All RIGHTY then... let's spice things up a bit with a gen-yew-wyne OKeh Oater... Bob Wills and his Texas Playboys! I think these were recorded in Houston, TX (matrix number starting with "H"), but they could have been done in Los Angeles... but they were cut on a July day in 1941, and Bob was definately feeling his oats on these. Tommy Duncan takes the vocal reins on Please Don't Leave Me, and then Leon McAuliffe rips it up on My Life's Been A Pleasure... well Bob certainly was doing SOMETHING pleasurable with his signature "Awww-HAAAWWW!!" calls during the song... all in all, a VERY good Wills pair here.

We'll close with what might be called the Clanker(s) of the Week.

I like Hawaiian music. Really I do. And I thought that this would be a good pair of Hawaiian sides. Really I did. But then, after playing them and encoding them, I remembered why I don't like Ted Fio Rito. Aside from the very Lawrence Welk schmaltz, aside from the inane and obnoxious wood-block playing, aside from the uninspired vocals from The Debutantes, Ted takes two GREAT Hawaiian Johnny Noble songs, and turns them into POOP! In A Little Grass Shack In Kealakekua, Hawaii... the girls could be singing about the Corn Festival in Salina, Kansas, for all I know. And what they do to King Kamehameha... I ought to post the Sol Hoopi version, done on Brunswick a few years earlier. MUCH more noble Noble song. Ted, you ought to have been thrown off the boat, sirrah. No wonder Spike Jones made an early target of you. These were recorded in April of 1938.... but they shouldn't have been. Cringe-o-meter? Off the scale.

I still have a bunch of marching music here, I think I'll post those for Memorial Day. Have a great week, and see you next time!

Sunday, May 14, 2006


Another Sunday mixed bag

As I sit here on an overcast Sunday, looking through the stacks of 78s to see what to bring you for the weekend, and NONE of them having anything to do with Mother's Day (and needing to make a couple of phone calls...), it's 'Aww, what the heck' time... you have had to put up with classical stuff for 2 postings now, might as well return to the world of popular music with this load.

We'll kick it off with a smoothie that was somewhat of a commercial success for one of my favorite singing pianists, Nat "King" Cole. Released in 1951, backed by Les Baxter's orchestra, we have Nat crooning Too Young. Nicely melodicized... smoothly sung... have another Manhattan as we curl up by the shellacophone, Dah-h-h-h-ling.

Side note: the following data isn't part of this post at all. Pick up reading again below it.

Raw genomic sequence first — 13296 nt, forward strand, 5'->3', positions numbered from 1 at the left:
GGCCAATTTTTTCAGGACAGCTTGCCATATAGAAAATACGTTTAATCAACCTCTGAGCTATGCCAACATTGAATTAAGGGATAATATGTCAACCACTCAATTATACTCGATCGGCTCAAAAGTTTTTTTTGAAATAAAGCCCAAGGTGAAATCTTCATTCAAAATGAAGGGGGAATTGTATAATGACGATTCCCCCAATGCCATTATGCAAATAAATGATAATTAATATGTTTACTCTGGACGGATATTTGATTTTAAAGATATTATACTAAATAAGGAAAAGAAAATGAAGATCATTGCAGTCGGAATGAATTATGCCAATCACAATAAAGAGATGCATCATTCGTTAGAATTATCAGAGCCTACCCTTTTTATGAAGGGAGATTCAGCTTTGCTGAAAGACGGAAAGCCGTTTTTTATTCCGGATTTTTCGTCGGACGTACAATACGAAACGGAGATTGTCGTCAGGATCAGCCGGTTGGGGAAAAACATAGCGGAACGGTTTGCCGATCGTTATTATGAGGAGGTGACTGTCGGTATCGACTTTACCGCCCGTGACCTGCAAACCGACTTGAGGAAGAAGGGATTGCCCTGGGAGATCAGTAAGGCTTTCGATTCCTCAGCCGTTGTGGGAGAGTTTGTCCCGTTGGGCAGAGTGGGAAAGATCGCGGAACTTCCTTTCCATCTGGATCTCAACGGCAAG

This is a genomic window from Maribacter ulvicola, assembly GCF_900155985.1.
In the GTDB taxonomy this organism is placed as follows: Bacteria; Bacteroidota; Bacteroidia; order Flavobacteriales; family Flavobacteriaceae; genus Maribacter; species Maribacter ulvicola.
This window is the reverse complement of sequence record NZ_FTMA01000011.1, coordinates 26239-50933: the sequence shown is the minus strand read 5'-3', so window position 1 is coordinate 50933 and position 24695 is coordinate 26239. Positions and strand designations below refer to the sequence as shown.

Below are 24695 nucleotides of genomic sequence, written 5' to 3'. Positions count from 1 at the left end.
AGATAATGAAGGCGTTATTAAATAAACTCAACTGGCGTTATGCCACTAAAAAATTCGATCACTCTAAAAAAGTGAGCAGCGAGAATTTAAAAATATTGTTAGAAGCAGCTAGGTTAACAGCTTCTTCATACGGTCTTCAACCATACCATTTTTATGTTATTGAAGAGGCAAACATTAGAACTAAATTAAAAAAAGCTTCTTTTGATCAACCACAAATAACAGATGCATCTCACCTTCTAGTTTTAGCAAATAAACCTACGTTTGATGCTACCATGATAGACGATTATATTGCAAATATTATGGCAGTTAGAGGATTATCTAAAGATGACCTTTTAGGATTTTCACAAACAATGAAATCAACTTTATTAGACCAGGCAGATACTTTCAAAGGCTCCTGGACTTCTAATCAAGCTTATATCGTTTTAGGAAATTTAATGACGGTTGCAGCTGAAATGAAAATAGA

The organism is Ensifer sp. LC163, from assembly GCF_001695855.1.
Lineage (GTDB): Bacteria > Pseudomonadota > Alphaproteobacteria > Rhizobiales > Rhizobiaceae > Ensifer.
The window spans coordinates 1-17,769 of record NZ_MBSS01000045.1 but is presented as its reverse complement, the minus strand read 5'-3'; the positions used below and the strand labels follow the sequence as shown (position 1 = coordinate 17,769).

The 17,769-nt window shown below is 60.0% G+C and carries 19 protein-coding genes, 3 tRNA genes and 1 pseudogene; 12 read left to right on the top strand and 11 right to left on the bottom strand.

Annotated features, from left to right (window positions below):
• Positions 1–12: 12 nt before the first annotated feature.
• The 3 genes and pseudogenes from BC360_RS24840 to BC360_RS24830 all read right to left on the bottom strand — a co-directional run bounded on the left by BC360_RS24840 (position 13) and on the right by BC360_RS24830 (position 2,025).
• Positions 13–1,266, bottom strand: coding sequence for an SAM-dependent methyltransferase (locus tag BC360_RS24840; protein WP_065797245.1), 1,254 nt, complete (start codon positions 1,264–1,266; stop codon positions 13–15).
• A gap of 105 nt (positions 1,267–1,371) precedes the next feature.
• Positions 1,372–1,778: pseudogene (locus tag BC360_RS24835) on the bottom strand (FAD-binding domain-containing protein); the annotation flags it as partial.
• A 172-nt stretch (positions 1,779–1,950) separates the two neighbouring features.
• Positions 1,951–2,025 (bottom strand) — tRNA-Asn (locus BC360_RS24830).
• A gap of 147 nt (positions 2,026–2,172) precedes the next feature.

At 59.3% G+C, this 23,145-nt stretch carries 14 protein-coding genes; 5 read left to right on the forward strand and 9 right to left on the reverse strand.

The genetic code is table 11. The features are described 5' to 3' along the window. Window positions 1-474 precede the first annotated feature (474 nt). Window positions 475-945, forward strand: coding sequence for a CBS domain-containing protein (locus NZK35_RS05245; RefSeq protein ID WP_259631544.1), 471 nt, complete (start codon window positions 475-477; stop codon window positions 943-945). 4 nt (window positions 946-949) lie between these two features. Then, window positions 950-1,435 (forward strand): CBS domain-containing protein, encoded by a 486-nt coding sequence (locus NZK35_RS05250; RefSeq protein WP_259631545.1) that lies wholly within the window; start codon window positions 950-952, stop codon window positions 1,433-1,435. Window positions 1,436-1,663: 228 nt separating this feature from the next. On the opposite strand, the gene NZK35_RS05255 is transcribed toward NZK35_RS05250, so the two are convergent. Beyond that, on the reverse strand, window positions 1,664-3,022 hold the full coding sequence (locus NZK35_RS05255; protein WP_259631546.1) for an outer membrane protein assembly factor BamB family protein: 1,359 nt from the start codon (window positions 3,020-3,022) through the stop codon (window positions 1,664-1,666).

What's the better side? Of course, it would be Nat with his trio (uncredited) in a number with MUCH more jazz flavour: That's My Girl. Phil Rugolo's orchestra this time, and Nat sounds like he is having way too much fun on this take.

Turning back the clock a tad, we have a bit of a mystery here. I have this killer-diller V-Disc, y'see, and the label for one side is completely ripped off. It also looks like it had a milkshake spilled on it at some point in time. So, I clean it within an inch of its' life, do the encoding on it, and it SOUNDS like it may be Jack Teagarden, BUT I AM NOT SURE. [note correction in next paragraph!] There are the two songs on the one side, I'm Confessin' That I Love You, and Pale Moon. [The original title I had was "Song of Hiawatha" as the lyrics are directly from the poem of the same name] The singing style is definately unique, the music jumps quite nicely, but I still can't get a handle on who the leader is of this band. The catalogue number is 140b, but I have not been able to find it on any of the online discograpy tools to confirm just who it is, so that I can give it proper credit.

AND PROPER CREDIT IS FOUND!!!! Thanks to Lady Domi, these 2 cuts are Identified as TONY PASTOR! I'll be changing the ID3v2 tags on the files shortly to reflect the correct artist and title info.

The other side is a nice little small group session by John Kirby & His Orchestra, Do You Savvy. Shades of the Goodman small groups, this is definately tasty. the V-disc sessions were unique in that a lot of players could combine talents 'for the War Effort'... usually contractual obligations and restrictions would have prevented a lot of the group sessions from occurring... there's a couple of websites with some very interesting stories about V-discs and some of the things that went on during the sessions. Worth a Google!